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CUTTING EDGE: What makes the GAA so special

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*Corofin GAA Club scaled an equivalent height of Mount Everest for cystic fibrosis in June. Photograph: Gary Collins

Clare GAA GDM, Micheál Duffy gets to the heart of what the GAA is about in this week’s coaching column.

What makes the GAA so special? It’s a meeting place for the entire community when U8 training is held on a Saturday morning to discuss local matters. There’s the electricity of Croke Park on All-Ireland final day. It’s the creation of lifelong friendships, the pride of the parish and the clash of the counties. It’s the draw of men and women back to their local club instead of a travelling to a nearer counterpart and there’s the constant efforts of clubs to produce a country star.

All these reasons are why the GAA is so special. Where else would you find an organisation that sees people give freely of their time to the place they grew up in. People who don’t understand may say that it’s only a game, but it’s so much more than that It’s a part of who we are as Irish people. The inter-county championship brought light in one our darkest winters with the hype before and the analysis after a game shortening our weeks.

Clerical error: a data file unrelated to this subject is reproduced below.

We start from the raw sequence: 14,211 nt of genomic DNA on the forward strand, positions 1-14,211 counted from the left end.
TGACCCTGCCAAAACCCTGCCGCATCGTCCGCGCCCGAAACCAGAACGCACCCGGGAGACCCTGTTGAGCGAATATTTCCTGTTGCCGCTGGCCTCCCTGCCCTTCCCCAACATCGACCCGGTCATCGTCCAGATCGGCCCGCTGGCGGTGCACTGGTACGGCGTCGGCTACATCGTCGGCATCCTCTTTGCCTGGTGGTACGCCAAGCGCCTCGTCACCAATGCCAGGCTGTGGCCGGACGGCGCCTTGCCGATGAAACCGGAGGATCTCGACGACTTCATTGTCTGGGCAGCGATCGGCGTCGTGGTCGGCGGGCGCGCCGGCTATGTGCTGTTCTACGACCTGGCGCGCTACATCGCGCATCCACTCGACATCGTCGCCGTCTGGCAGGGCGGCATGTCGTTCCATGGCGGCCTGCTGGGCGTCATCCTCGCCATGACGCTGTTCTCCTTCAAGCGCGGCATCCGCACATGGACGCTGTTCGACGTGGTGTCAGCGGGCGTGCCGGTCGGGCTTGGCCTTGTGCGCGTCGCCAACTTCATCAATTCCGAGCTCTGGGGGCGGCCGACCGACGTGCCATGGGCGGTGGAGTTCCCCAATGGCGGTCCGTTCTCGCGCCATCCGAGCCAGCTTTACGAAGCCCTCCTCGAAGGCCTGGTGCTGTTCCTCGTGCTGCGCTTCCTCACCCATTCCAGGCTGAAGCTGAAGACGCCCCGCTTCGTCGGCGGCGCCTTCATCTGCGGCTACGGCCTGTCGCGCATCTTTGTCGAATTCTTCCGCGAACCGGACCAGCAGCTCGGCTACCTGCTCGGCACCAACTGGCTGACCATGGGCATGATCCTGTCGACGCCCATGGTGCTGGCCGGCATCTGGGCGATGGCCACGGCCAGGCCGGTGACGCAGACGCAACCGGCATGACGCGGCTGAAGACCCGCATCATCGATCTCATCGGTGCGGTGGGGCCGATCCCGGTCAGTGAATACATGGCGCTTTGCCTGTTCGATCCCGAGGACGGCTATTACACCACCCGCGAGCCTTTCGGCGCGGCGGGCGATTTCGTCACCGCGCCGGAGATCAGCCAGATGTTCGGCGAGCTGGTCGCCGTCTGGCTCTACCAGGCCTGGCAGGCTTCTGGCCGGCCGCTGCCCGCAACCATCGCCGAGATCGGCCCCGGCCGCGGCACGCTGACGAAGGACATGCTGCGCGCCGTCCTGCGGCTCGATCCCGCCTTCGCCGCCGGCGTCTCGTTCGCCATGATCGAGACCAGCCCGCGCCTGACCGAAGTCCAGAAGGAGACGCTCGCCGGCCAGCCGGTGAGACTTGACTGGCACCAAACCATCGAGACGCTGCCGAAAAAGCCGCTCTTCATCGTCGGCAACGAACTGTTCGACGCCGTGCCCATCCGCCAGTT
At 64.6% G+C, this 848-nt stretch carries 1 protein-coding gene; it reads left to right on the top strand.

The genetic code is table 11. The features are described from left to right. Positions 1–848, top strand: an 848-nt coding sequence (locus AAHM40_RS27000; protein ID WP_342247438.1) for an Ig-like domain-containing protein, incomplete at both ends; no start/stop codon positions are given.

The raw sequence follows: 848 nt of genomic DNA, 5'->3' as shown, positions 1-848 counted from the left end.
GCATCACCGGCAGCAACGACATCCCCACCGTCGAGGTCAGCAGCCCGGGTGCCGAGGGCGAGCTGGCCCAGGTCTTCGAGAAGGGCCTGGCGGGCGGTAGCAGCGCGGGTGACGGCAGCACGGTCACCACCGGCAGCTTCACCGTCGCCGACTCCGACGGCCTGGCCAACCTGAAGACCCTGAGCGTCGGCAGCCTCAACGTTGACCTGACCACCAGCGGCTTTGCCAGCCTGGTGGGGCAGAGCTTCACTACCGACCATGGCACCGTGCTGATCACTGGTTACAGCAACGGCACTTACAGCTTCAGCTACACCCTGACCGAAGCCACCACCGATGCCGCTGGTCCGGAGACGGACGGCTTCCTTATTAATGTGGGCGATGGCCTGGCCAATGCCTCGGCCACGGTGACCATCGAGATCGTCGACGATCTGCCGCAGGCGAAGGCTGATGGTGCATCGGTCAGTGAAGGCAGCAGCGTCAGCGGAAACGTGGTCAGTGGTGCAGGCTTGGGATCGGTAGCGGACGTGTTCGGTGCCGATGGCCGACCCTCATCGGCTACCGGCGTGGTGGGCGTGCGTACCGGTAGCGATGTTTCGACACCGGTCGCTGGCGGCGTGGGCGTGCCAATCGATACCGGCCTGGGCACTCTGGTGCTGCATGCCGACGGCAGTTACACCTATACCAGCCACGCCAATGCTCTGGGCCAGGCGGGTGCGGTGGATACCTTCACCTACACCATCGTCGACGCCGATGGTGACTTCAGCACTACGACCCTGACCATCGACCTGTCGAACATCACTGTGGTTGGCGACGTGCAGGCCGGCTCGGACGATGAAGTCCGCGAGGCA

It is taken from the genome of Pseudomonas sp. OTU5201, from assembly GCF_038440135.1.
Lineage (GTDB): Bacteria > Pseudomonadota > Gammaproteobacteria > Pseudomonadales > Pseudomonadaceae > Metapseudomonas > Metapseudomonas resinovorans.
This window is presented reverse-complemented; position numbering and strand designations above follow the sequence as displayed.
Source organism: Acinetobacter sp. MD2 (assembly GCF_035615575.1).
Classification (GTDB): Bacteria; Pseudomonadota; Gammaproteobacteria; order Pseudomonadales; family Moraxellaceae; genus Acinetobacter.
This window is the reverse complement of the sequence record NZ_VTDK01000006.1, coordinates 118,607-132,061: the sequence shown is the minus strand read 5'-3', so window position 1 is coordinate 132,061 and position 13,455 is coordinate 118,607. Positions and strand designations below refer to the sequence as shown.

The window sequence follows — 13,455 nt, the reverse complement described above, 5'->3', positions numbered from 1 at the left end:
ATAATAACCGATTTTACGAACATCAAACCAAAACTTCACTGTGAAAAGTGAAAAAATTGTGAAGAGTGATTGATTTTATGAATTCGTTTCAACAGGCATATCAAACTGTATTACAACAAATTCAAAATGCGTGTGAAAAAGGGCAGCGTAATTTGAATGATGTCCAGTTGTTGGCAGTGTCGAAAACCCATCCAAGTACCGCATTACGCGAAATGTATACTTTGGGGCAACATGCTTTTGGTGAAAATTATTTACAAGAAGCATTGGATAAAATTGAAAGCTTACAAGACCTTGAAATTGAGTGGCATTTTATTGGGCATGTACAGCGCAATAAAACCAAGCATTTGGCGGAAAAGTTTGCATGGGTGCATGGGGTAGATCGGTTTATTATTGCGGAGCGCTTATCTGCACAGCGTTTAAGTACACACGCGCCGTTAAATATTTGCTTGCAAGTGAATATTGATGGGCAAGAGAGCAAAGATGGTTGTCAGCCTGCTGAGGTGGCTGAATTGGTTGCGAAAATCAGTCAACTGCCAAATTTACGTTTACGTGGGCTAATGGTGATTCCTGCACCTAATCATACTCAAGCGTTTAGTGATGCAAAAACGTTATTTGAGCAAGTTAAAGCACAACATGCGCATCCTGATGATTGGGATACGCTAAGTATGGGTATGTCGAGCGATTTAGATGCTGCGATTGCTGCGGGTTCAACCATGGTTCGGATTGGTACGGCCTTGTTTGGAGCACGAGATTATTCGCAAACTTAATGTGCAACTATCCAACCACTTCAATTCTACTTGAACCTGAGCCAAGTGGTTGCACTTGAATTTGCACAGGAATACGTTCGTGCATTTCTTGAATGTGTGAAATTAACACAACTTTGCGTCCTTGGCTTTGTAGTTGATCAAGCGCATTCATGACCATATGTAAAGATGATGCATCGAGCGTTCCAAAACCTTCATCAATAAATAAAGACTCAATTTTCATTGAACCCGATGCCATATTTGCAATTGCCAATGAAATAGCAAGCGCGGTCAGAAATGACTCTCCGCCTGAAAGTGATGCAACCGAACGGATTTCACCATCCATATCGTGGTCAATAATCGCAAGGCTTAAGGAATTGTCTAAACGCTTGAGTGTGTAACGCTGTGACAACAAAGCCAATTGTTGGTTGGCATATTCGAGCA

For me, nothing beats playing. The thrill of coming out on top in a tight match is a feeling that I know many people have felt. The buzz of a winning dressing room afterwards is a great place to be while character is built from the enclosure of a broken-hearted dressing room picking up the pieces from a knockout defeat. The closest I think you can get to playing is when you try and help out and coach within your club when you see the joy on a boy or girls face after scoring a goal or a point or the satisfaction you get from helping a 7-year-old to strike the ball from their hand for the first time or their first kick off their second foot.

So what is the GAA all about? When I was growing up my father who is from Dublin told me a story about an undertaker company whose line was “we will be the last ones to let you down”. It’s true to this day and I’ve seen the GAA at its best in communities when it comes to funerals. Past players, ex teammates and the current crop all assemble to pay their respects when we witness just how big the GAA family is and that it is something bigger than ourselves. The GAA at it’s core is about where you’re from and the community you grew up in. Just like the days where ye battled on the field together in championship, it’s your clubmates that will be the last ones to let you down.

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